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A friend was telling me yesterday about the vital role marijuana played in his abstinence from booze.
We’re both recovering alcoholics, so I was interested. “It’s all about harm reduction,” he explained. “Alcohol was tearing me up inside.” Now that we’ve decriminalized psychedelic mushrooms here in Denver, he’s a proponent of micro-dosing ‘shrooms to relieve anxiety. “I smoke a lot less weed now that I can take mushrooms,” he continued.
I get the principle of harm reduction. It’s been preached in Alcoholics Anonymous (AA) and by addiction counselors for the better part of a century now. A therapist friend of mine used to tell clients to go the Dairy Queen and order a Blizzard when the cravings for alcohol grew intense (until he learned how dangerous sugar is for alcoholics).
I understand the concept. But I have a disease with an astronomical relapse rate, and rather than helping people heal, we are teaching them to be just a little less wounded.
Harm reduction. Stay broken, just use a different crutch.
When I first got sober, I took some pride in the fact that I had beaten my disease. I was still ashamed of my alcoholism, and I was jealous of people who could drink responsibly, but I was proud to have conquered the beast of addiction.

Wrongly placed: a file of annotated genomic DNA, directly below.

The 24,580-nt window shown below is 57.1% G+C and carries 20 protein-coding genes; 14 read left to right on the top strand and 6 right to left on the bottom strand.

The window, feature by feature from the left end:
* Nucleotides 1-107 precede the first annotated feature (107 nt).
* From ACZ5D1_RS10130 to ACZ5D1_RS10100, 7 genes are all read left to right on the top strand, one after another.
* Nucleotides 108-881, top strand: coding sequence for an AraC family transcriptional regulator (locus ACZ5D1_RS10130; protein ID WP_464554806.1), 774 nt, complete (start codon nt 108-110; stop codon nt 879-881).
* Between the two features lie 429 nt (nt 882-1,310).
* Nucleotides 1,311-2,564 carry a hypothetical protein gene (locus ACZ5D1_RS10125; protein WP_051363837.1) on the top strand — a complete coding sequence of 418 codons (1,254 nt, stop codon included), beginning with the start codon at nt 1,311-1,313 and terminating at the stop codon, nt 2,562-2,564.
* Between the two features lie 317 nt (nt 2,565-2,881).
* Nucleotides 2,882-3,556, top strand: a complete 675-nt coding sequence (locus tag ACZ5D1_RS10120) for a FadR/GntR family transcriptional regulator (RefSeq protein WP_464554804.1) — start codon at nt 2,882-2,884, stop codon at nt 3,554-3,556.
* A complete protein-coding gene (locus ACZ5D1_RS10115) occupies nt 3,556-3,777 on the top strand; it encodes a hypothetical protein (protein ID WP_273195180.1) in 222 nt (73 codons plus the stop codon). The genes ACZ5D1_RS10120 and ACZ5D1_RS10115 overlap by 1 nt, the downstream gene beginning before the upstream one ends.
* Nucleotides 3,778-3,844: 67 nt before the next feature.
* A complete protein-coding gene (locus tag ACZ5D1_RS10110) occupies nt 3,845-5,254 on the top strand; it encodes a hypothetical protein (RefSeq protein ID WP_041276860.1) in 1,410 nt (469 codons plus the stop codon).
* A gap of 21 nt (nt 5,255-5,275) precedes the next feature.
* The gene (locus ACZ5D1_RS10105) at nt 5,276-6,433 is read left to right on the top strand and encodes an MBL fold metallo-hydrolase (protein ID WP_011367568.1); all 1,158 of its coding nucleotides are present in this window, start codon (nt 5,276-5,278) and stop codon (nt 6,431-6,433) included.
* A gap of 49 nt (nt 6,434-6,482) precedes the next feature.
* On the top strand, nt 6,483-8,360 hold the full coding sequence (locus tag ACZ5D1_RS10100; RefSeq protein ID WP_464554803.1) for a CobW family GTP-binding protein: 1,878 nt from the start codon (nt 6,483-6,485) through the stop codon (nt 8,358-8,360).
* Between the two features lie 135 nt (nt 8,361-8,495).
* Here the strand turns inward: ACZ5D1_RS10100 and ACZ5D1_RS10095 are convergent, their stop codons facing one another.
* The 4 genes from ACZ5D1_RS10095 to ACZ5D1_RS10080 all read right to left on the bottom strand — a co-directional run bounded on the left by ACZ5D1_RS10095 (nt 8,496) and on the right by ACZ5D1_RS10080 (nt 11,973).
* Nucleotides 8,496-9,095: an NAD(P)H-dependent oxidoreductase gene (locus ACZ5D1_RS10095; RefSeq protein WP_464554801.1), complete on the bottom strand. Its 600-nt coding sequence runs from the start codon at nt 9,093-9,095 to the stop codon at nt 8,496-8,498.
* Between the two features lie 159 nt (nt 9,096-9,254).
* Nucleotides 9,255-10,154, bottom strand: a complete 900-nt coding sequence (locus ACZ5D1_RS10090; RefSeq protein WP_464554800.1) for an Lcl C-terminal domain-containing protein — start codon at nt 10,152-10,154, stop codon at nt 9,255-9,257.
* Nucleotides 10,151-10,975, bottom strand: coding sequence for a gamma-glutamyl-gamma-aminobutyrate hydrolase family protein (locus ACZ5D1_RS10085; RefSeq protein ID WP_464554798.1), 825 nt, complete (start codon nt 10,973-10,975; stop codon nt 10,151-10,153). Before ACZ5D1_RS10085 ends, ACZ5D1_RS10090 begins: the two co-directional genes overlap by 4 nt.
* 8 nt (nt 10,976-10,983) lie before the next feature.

Now that I have learned about neurotransmitters and our subconscious mind, and I can finally accept the fact that alcohol is a poison that damages our bodies in any quantity consumed, I’m not jealous anymore. In fact, I feel sorry for the moderate drinkers who chip away at their brain function and life expectancy with pride because they can control their self-poisoning. Whoever coined the phrase, ignorance is bliss, must have been talking about moderate drinkers.
My pride in sobriety isn’t because I beat alcoholism. What I feel in sobriety is relief more than pride. It is relief because I’m letting life be hard when it’s supposed to be hard, stressful when it’s supposed to be stressful, depressing when it’s supposed to be depressing, and joyful when it’s supposed to be joyful. No crutch. No alcohol, no weed, no mushrooms, and no Blizzard.
I’m not very good at it yet. I’m only in my third year of sobriety, and I’ve got a long way to go to master rolling with my emotions. But I’m learning. I feel however I feel, even when I don’t see the negative feelings coming. I grit my teeth, hold my breath, and wait for it to pass. It does pass. It might take a while sometimes, but it will always pass. No crutch.
In recovery circles, people who stop drinking but do no work on personal growth are called dry drunks. Their sobriety is tenuous at best because they make no attempt to fix what’s broken.
I agree with my AA friends that recovery from addiction requires work. I just think the 12 steps are the wrong work. I don’t think recovery is about inventory or powerlessness or amends. I’m a devout, practicing Christian, and I don’t think recovery is about God, either.